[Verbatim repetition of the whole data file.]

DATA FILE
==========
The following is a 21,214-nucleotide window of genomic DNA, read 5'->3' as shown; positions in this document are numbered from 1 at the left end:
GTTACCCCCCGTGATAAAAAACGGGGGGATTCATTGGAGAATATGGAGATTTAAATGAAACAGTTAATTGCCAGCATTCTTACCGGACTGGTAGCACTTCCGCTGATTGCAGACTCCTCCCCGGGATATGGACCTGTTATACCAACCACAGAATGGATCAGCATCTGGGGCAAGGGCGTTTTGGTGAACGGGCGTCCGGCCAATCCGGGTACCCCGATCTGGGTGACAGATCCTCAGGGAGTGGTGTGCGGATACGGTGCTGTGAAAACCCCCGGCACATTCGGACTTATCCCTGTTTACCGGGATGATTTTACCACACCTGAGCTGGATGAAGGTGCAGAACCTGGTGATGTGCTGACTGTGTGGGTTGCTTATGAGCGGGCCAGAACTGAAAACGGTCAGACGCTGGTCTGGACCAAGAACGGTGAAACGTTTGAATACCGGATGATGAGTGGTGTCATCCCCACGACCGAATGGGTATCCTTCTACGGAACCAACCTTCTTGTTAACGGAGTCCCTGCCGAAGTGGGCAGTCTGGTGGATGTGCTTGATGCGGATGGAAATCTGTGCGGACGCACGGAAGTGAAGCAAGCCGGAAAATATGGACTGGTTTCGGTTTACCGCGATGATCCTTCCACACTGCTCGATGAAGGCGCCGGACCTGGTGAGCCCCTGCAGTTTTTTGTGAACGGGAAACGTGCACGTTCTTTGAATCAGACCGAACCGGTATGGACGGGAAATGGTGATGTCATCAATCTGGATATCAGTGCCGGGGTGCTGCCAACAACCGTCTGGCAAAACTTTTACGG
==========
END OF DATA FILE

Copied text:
The following is a 21,214-nucleotide window of genomic DNA, read 5'->3' as shown; positions in this document are numbered from 1 at the left end:
GTTACCCCCCGTGATAAAAAACGGGGGGATTCATTGGAGAATATGGAGATTTAAATGAAACAGTTAATTGCCAGCATTCTTACCGGACTGGTAGCACTTCCGCTGATTGCAGACTCCTCCCCGGGATATGGACCTGTTATACCAACCACAGAATGGATCAGCATCTGGGGCAAGGGCGTTTTGGTGAACGGGCGTCCGGCCAATCCGGGTACCCCGATCTGGGTGACAGATCCTCAGGGAGTGGTGTGCGGATACGGTGCTGTGAAAACCCCCGGCACATTCGGACTTATCCCTGTTTACCGGGATGATTTTACCACACCTGAGCTGGATGAAGGTGCAGAACCTGGTGATGTGCTGACTGTGTGGGTTGCTTATGAGCGGGCCAGAACTGAAAACGGTCAGACGCTGGTCTGGACCAAGAACGGTGAAACGTTTGAATACCGGATGATGAGTGGTGTCATCCCCACGACCGAATGGGTATCCTTCTACGGAACCAACCTTCTTGTTAACGGAGTCCCTGCCGAAGTGGGCAGTCTGGTGGATGTGCTTGATGCGGATGGAAATCTGTGCGGACGCACGGAAGTGAAGCAAGCCGGAAAATATGGACTGGTTTCGGTTTACCGCGATGATCCTTCCACACTGCTCGATGAAGGCGCCGGACCTGGTGAGCCCCTGCAGTTTTTTGTGAACGGGAAACGTGCACGTTCTTTGAATCAGACCGAACCGGTATGGACGGGAAATGGTGATGTCATCAATCTGGATATCAGTGCCGGGGTGCTGCCAACAACCGTCTGGCAAAACTTTTACGG